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Chapter 3. Help! > Getting Quick Help

Getting Quick Help

Microsoft has built a large Help content base for Office applications over the years. Microsoft has also simplified the content to a degree, which is both good and bad. It’s good in that inexperienced users can often find quick answers to simple questions, but it’s bad in the sense that some of the higher-level content has been eliminated. Office 2003 applications merge this lower-level content with additional content on the Internet to provide a more balanced approach. The following sections describe the ways you can quickly get help in an Office application.

Clicking the Question Mark

You can find quick help for commands and options with relative ease. In a dialog box, for example, you can click the Help button (the question mark button, which is beside the dialog box’s Close button) to view information about the options in the dialog box. When you click this button, the application opens the Help window for the application and displays the Help information for that dialog box (see Figure 3.1).

Figure 3.1. The Help window shows information about the selected dialog box.

Searching for Specific Topics

Besides clicking the Help button, another way to get quick help about a command or feature is to enter a search keyword or phrase in the Type a Question for Help search text box, which appears at the right edge of the application’s menu bar (see Figure 3.2).

Figure 3.2. You can click in the Type a Question for Help search text box, type a question, and press Enter to get help.

You type a keyword or phrase in the text box and press Enter. If the application determines that you are connected to the Internet, the application searches the Microsoft Web site for Help information, as shown in Figure 3.3.

Figure 3.3. Word searches the Microsoft Web site for more information.

If the computer is not connected to the Internet, the application searches its local Help documentation for topics that meet the search conditions, as shown in Figure 3.4.

Figure 3.4. An application can display Help information from its local Help content.

To view a Help topic, you just click the topic link. The application then displays the Help information in a Help window (see Figure 3.5).

Figure 3.5. The application displays Help information in a Help window.

Pressing the F1 Key

Pressing the F1 key on the keyboard is another option for obtaining quick help. When you press F1, the Office application provides help. The Help content the application provides depends on the application and what you are doing in the application when you press F1. For example, the application might open an Assistance pane, as shown in Figure 3.6.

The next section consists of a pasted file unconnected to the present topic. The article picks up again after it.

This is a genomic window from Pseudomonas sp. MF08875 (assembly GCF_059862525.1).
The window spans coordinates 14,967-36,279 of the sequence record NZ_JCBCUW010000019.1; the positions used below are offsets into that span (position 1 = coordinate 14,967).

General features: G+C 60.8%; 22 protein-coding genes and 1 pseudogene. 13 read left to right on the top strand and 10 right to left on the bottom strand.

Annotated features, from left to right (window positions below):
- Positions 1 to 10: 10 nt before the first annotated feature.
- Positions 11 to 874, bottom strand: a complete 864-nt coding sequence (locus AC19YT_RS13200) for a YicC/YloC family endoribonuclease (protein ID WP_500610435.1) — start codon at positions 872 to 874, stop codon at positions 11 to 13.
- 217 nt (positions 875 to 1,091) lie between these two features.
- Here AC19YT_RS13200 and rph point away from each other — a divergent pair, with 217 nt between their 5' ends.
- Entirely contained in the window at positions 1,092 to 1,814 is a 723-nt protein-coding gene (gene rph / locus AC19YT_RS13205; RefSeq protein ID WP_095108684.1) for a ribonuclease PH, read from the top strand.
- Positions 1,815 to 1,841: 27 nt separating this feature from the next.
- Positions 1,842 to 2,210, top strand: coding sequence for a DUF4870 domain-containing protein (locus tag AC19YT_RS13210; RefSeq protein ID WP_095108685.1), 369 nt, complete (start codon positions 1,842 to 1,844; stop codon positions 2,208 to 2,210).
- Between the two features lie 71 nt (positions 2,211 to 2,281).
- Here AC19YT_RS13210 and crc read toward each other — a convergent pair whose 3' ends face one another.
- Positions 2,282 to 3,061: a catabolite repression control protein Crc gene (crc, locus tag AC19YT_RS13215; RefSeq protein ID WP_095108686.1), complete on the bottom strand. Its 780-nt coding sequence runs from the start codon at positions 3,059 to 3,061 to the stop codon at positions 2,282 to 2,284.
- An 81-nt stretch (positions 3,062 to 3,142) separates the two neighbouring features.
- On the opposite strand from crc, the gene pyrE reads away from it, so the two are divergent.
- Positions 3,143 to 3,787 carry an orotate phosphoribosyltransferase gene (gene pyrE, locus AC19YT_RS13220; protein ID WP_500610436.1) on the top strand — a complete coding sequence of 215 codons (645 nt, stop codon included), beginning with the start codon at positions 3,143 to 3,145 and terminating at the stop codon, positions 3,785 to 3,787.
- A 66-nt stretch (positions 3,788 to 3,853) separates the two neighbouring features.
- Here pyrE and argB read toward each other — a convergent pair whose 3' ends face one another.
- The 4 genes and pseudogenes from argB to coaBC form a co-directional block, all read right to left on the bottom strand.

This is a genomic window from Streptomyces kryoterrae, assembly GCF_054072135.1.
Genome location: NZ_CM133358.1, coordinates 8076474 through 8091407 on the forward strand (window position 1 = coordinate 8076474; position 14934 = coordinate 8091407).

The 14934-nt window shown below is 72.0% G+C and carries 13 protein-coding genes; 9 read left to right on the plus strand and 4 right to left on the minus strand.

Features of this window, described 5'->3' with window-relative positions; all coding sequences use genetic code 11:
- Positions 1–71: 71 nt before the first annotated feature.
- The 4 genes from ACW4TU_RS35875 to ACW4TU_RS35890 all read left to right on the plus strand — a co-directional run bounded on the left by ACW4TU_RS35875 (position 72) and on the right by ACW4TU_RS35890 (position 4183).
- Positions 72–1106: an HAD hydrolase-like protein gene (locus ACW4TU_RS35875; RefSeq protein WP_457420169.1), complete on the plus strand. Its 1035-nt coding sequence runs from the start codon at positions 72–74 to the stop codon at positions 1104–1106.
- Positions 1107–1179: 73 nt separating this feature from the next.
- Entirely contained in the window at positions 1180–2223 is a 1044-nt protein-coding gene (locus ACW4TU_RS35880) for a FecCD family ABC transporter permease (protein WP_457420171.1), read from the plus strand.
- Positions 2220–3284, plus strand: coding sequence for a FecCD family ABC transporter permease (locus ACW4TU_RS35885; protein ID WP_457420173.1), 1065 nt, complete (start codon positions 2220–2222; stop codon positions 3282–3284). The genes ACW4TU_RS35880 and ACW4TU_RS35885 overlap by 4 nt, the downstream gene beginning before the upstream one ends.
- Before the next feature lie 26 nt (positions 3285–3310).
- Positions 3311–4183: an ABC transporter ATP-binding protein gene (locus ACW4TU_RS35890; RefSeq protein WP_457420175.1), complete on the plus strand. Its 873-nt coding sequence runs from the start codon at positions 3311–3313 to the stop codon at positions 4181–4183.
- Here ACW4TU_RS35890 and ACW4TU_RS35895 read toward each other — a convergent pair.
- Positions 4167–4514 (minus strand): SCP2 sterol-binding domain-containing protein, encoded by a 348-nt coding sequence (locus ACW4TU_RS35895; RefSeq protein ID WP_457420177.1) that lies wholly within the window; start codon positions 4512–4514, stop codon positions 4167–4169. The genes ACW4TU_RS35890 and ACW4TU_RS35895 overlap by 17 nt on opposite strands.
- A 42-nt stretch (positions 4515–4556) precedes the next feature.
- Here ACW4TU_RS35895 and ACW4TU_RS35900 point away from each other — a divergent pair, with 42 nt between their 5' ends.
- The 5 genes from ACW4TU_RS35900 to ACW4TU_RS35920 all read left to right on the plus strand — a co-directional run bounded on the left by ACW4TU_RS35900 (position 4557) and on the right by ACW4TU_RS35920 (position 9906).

Figure 3.6. The Assistance pane provides links to various types of Help content and other resources.

In many cases, the application opens context-sensitive Help content. Context-sensitive Help is tied to the context of what you’re doing in the application at the moment. For example, you can choose Format, Paragraph in Word to open the Paragraph dialog box. When you press F1 with this dialog box open, Word displays Help content for formatting paragraphs (see Figure 3.7).

Figure 3.7. Word can display context-sensitive Help for formatting paragraphs.

Using the Help Menu

You can use the Help menu in an application to get help in the application. The Help menu provides the same basic Help content that you can access by pressing F1, and it also provides links to the Microsoft Web site and other resources. It also provides options for detecting and repairing problems with the application, an option to check for application updates on Microsoft’s Web site, and an option to activate the application.

The About command on the Help menu doesn’t offer help for the application itself, but it does provide access to related information (see Figure 3.8).

Figure 3.8. The About dialog box for an application displays the version and other information.

You can view the application version on the About dialog box. If you call Microsoft for help with an application, in many cases the technicians want to know what version of an application you are using and whether any service packs or other updates are installed. You can find this information in the About dialog box.

You can click System Info on the About dialog box to view information about the computer’s configuration, Office application settings, and other information, as shown in Figure 3.9. Support technicians sometimes have you open the system information to check settings or computer configuration.

Figure 3.9. You can use the System Information window to get information about the application and the system in general.

When you need to call Microsoft for help, you don’t need to rummage in your closet or desk drawer for the phone number. You can just click Tech Support on the About dialog box to open the Help pane and display product support information, including links to the Microsoft Web site and support options.


The About dialog box also includes a Disabled Items button. If the application experienced a problem and started in Safe mode, you can click Disabled Items to view the application features and add-ins that are disabled in Safe mode.

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